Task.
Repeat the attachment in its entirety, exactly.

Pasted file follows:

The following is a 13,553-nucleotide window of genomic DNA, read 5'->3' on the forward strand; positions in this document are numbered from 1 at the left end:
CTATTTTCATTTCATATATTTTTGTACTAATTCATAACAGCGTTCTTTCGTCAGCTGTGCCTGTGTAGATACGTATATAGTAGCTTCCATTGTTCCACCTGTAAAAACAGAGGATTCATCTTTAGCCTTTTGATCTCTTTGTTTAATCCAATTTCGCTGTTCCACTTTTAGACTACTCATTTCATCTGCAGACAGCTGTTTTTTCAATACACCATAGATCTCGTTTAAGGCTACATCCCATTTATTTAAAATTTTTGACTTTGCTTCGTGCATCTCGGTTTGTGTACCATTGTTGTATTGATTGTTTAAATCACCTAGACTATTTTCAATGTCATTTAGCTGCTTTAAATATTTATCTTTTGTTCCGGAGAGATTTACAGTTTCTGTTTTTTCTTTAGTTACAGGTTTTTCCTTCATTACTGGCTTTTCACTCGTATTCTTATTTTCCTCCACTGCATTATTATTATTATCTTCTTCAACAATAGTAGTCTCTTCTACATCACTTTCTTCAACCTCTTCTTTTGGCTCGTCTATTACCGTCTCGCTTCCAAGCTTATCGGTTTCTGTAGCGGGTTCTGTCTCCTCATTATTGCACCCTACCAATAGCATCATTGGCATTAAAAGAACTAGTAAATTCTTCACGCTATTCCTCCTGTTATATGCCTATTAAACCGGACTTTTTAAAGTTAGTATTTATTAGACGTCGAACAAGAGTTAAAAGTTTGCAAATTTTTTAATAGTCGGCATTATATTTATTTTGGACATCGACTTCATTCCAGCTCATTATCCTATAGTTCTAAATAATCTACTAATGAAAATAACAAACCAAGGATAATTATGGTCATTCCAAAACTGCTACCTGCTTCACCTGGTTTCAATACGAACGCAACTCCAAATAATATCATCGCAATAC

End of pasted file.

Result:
The following is a 13,553-nucleotide window of genomic DNA, read 5'->3' on the forward strand; positions in this document are numbered from 1 at the left end:
CTATTTTCATTTCATATATTTTTGTACTAATTCATAACAGCGTTCTTTCGTCAGCTGTGCCTGTGTAGATACGTATATAGTAGCTTCCATTGTTCCACCTGTAAAAACAGAGGATTCATCTTTAGCCTTTTGATCTCTTTGTTTAATCCAATTTCGCTGTTCCACTTTTAGACTACTCATTTCATCTGCAGACAGCTGTTTTTTCAATACACCATAGATCTCGTTTAAGGCTACATCCCATTTATTTAAAATTTTTGACTTTGCTTCGTGCATCTCGGTTTGTGTACCATTGTTGTATTGATTGTTTAAATCACCTAGACTATTTTCAATGTCATTTAGCTGCTTTAAATATTTATCTTTTGTTCCGGAGAGATTTACAGTTTCTGTTTTTTCTTTAGTTACAGGTTTTTCCTTCATTACTGGCTTTTCACTCGTATTCTTATTTTCCTCCACTGCATTATTATTATTATCTTCTTCAACAATAGTAGTCTCTTCTACATCACTTTCTTCAACCTCTTCTTTTGGCTCGTCTATTACCGTCTCGCTTCCAAGCTTATCGGTTTCTGTAGCGGGTTCTGTCTCCTCATTATTGCACCCTACCAATAGCATCATTGGCATTAAAAGAACTAGTAAATTCTTCACGCTATTCCTCCTGTTATATGCCTATTAAACCGGACTTTTTAAAGTTAGTATTTATTAGACGTCGAACAAGAGTTAAAAGTTTGCAAATTTTTTAATAGTCGGCATTATATTTATTTTGGACATCGACTTCATTCCAGCTCATTATCCTATAGTTCTAAATAATCTACTAATGAAAATAACAAACCAAGGATAATTATGGTCATTCCAAAACTGCTACCTGCTTCACCTGGTTTCAATACGAACGCAACTCCAAATAATATCATCGCAATAC